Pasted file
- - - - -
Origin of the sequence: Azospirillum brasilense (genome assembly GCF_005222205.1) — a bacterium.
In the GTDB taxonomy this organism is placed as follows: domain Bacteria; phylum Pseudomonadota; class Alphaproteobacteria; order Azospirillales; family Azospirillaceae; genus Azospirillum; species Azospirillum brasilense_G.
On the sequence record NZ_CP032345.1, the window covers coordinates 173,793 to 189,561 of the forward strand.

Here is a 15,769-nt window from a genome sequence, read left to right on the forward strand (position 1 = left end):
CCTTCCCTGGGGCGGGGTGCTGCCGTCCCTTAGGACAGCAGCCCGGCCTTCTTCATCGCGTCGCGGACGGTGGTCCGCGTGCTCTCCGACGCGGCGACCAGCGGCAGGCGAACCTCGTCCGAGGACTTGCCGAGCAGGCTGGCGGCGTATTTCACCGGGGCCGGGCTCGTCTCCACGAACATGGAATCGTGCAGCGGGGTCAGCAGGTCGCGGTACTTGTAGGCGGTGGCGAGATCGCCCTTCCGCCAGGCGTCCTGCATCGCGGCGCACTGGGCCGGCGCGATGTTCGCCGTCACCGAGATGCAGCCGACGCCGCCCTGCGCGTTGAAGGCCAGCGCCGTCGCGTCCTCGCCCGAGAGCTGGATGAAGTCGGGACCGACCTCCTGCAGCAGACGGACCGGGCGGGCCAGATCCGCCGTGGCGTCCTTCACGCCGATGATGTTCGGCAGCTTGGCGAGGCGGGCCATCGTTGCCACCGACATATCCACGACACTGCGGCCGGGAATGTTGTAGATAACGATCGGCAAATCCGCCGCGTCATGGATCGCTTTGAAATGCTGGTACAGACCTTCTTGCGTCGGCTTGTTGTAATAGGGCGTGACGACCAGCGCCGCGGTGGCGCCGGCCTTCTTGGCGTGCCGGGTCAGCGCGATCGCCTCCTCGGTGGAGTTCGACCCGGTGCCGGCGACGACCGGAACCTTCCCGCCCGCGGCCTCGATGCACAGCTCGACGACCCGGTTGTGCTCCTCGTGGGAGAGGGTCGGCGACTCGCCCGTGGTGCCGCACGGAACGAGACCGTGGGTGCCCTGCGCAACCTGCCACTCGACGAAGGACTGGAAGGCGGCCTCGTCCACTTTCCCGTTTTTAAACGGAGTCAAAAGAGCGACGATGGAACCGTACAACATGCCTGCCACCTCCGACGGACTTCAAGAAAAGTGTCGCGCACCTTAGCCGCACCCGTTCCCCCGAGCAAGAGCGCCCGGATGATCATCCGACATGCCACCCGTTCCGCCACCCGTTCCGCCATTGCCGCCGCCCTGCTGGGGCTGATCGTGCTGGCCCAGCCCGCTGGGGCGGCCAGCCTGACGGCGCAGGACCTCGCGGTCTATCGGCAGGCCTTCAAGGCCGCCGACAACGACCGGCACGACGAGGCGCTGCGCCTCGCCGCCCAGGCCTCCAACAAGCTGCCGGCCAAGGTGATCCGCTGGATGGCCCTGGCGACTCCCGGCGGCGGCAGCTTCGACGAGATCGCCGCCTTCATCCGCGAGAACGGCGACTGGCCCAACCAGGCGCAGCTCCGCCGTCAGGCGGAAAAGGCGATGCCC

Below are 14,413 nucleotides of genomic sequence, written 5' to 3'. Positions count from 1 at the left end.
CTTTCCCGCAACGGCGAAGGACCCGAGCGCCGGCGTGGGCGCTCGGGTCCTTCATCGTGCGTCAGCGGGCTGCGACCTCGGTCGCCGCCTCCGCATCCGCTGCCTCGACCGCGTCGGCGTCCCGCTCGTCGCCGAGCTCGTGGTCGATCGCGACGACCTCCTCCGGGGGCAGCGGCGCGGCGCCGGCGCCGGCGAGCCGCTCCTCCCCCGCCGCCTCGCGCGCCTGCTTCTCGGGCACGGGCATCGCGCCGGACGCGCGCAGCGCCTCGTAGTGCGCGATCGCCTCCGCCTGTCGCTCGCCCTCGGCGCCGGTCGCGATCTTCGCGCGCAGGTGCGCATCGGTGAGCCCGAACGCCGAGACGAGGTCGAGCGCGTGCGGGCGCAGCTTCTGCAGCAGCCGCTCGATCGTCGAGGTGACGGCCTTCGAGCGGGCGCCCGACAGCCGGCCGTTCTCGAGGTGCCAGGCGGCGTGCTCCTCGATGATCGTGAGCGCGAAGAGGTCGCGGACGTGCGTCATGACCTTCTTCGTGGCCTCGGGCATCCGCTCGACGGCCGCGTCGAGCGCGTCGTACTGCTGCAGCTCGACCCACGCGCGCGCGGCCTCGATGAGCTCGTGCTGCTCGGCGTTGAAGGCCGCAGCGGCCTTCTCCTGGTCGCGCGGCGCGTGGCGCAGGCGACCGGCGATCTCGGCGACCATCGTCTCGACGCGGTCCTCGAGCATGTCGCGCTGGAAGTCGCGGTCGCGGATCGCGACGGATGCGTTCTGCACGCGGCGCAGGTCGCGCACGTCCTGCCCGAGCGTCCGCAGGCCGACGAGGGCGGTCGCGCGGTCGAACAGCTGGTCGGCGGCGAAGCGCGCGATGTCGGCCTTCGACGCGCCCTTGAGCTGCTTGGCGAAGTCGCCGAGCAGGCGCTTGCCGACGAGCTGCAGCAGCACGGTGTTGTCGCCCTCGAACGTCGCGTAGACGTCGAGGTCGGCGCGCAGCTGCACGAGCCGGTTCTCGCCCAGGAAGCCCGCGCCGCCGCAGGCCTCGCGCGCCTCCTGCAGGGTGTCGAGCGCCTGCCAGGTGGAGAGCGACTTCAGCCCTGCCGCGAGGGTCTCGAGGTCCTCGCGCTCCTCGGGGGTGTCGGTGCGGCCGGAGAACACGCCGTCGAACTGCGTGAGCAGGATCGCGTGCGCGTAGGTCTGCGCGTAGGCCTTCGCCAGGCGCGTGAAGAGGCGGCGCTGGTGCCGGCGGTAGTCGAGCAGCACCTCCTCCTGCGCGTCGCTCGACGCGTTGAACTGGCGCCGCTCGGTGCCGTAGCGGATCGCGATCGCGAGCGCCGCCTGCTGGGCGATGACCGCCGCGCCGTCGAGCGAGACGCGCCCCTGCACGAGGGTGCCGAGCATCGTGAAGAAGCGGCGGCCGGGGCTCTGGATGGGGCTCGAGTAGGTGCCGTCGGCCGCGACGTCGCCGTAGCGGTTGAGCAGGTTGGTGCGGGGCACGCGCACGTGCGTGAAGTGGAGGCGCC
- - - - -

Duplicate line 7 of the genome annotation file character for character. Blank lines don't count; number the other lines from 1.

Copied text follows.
CTTTCCCGCAACGGCGAAGGACCCGAGCGCCGGCGTGGGCGCTCGGGTCCTTCATCGTGCGTCAGCGGGCTGCGACCTCGGTCGCCGCCTCCGCATCCGCTGCCTCGACCGCGTCGGCGTCCCGCTCGTCGCCGAGCTCGTGGTCGATCGCGACGACCTCCTCCGGGGGCAGCGGCGCGGCGCCGGCGCCGGCGAGCCGCTCCTCCCCCGCCGCCTCGCGCGCCTGCTTCTCGGGCACGGGCATCGCGCCGGACGCGCGCAGCGCCTCGTAGTGCGCGATCGCCTCCGCCTGTCGCTCGCCCTCGGCGCCGGTCGCGATCTTCGCGCGCAGGTGCGCATCGGTGAGCCCGAACGCCGAGACGAGGTCGAGCGCGTGCGGGCGCAGCTTCTGCAGCAGCCGCTCGATCGTCGAGGTGACGGCCTTCGAGCGGGCGCCCGACAGCCGGCCGTTCTCGAGGTGCCAGGCGGCGTGCTCCTCGATGATCGTGAGCGCGAAGAGGTCGCGGACGTGCGTCATGACCTTCTTCGTGGCCTCGGGCATCCGCTCGACGGCCGCGTCGAGCGCGTCGTACTGCTGCAGCTCGACCCACGCGCGCGCGGCCTCGATGAGCTCGTGCTGCTCGGCGTTGAAGGCCGCAGCGGCCTTCTCCTGGTCGCGCGGCGCGTGGCGCAGGCGACCGGCGATCTCGGCGACCATCGTCTCGACGCGGTCCTCGAGCATGTCGCGCTGGAAGTCGCGGTCGCGGATCGCGACGGATGCGTTCTGCACGCGGCGCAGGTCGCGCACGTCCTGCCCGAGCGTCCGCAGGCCGACGAGGGCGGTCGCGCGGTCGAACAGCTGGTCGGCGGCGAAGCGCGCGATGTCGGCCTTCGACGCGCCCTTGAGCTGCTTGGCGAAGTCGCCGAGCAGGCGCTTGCCGACGAGCTGCAGCAGCACGGTGTTGTCGCCCTCGAACGTCGCGTAGACGTCGAGGTCGGCGCGCAGCTGCACGAGCCGGTTCTCGCCCAGGAAGCCCGCGCCGCCGCAGGCCTCGCGCGCCTCCTGCAGGGTGTCGAGCGCCTGCCAGGTGGAGAGCGACTTCAGCCCTGCCGCGAGGGTCTCGAGGTCCTCGCGCTCCTCGGGGGTGTCGGTGCGGCCGGAGAACACGCCGTCGAACTGCGTGAGCAGGATCGCGTGCGCGTAGGTCTGCGCGTAGGCCTTCGCCAGGCGCGTGAAGAGGCGGCGCTGGTGCCGGCGGTAGTCGAGCAGCACCTCCTCCTGCGCGTCGCTCGACGCGTTGAACTGGCGCCGCTCGGTGCCGTAGCGGATCGCGATCGCGAGCGCCGCCTGCTGGGCGATGACCGCCGCGCCGTCGAGCGAGACGCGCCCCTGCACGAGGGTGCCGAGCATCGTGAAGAAGCGGCGGCCGGGGCTCTGGATGGGGCTCGAGTAGGTGCCGTCGGCCGCGACGTCGCCGTAGCGGTTGAGCAGGTTGGTGCGGGGCACGCGCACGTGCGTGAAGTGGAGGCGCC